I have a four and a half month old daughter, and I’m not gonna lie—I made a damn cute baby. I love holding her on my lap in the early morning light, seeing her slowly rub her eyes and wake up. She stretches this adorable baby stretch, turns her innocent blue-gray eyes towards mine, and coos a little, making my heart melt. And that is when I hear a familiar sound, an almost-empty ketchup bottle-style fart vibrating across my thighs.
And I treasure the moment.
But the more moments that I treasure, the less time there seems to be for one of my favorite past times—cooking. Most of her treasured moments come with a lot of clean up, so if I actually want to cook something, it needs as little active cooking time as possible.
Read more after the jump!
That pretty much meant no caramelized onions for me. And I LURVE me some caramelized onions. Caramelized onions the traditional way (stove-top method) took a solid 45 minutes of constant standing at the stove, stirring the pot. There is no way in hell my baby would give me that sort of luxury time to myself. I can hardly get two minutes alone to go to the bathroom, let alone 45 to caramelize an entire onion.
But my appetite has a mind of its own, and after two months of fantasizing about those melty, soft and golden brown onions, I gave in. I needed a good excuse to caramelize a crap ton of onions. After a little research, I discovered that eating onions regularly (especially the strong flavored ones like the Western Yellow, New York Bold, and Northern Red) can prevent certain cancers, improve lung function, and provide relief for coughs, colds, asthma and bronchitis. Early American settlers didn’t have Tylenol, they had onions! And if onions are good enough for early settlers, damn it, they are good enough for me.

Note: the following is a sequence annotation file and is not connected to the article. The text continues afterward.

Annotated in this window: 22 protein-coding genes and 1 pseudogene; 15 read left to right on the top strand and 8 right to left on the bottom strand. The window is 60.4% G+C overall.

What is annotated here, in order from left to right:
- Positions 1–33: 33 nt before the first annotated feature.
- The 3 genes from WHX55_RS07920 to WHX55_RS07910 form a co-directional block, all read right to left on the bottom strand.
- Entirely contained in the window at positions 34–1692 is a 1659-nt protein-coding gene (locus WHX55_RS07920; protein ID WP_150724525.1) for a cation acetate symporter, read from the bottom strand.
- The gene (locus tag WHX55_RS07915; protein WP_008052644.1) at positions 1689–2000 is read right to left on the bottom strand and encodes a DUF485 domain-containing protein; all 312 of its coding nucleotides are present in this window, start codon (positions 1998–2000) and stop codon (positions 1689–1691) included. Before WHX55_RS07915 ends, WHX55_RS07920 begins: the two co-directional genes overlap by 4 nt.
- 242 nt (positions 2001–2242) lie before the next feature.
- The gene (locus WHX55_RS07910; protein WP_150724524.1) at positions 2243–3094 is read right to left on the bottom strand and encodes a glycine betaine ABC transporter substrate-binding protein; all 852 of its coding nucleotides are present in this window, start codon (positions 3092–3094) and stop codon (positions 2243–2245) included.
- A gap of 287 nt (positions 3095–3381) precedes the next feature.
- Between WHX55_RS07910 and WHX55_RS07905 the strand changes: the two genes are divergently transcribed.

Some more research yielded this (http://www.americastestkitchen.com/recipes/detail.php?docid=11811) oven caramelized onion recipe from America’s Test Kitchen within another recipe for French onion soup. Yes, the cooking time is almost three hours for six onions, but it would take even longer on the stove top, and active cooking time is only 45 minutes, of which I only need to be active once every five minutes to stir the pot. Done and done!
I started with the raw onions in a covered Dutch oven (I used my 7 quart Le Creuset pot) sprayed with oil, butter and a little salt.
Here are the onions after an hour in the oven.
And again after two hours
Again at 2 hours 45 minutes
and the finished product (after a little time on the stove)
Ok, so there is a little stove time involved, but much less active cooking time, which I’m all about, especially with a baby. The finished caramelized onions will last for 3-5 days in a covered container in the fridge. You can freeze it, but the texture may change when you thaw it out, so be warned. The way you use it is up to you, but here are a few of my favorites—on top of burgers, mixed with black vinegar for a quick Asian dumpling sauce, in grilled cheese sandwiches, to make caramelized onion jam (http://www.leenaeats.com/blog/recipes/leena-cooks/leena-cooks-and-cans-caramelized-onion-jam-with-a-no-napping-2-month-old/), on top of grilled pork sausages, in scrambled eggs, French onion soup and pizza topping (I liked it with Italian sausage).
If these aren’t slap yo mama good, you have my permission to slap yo mama.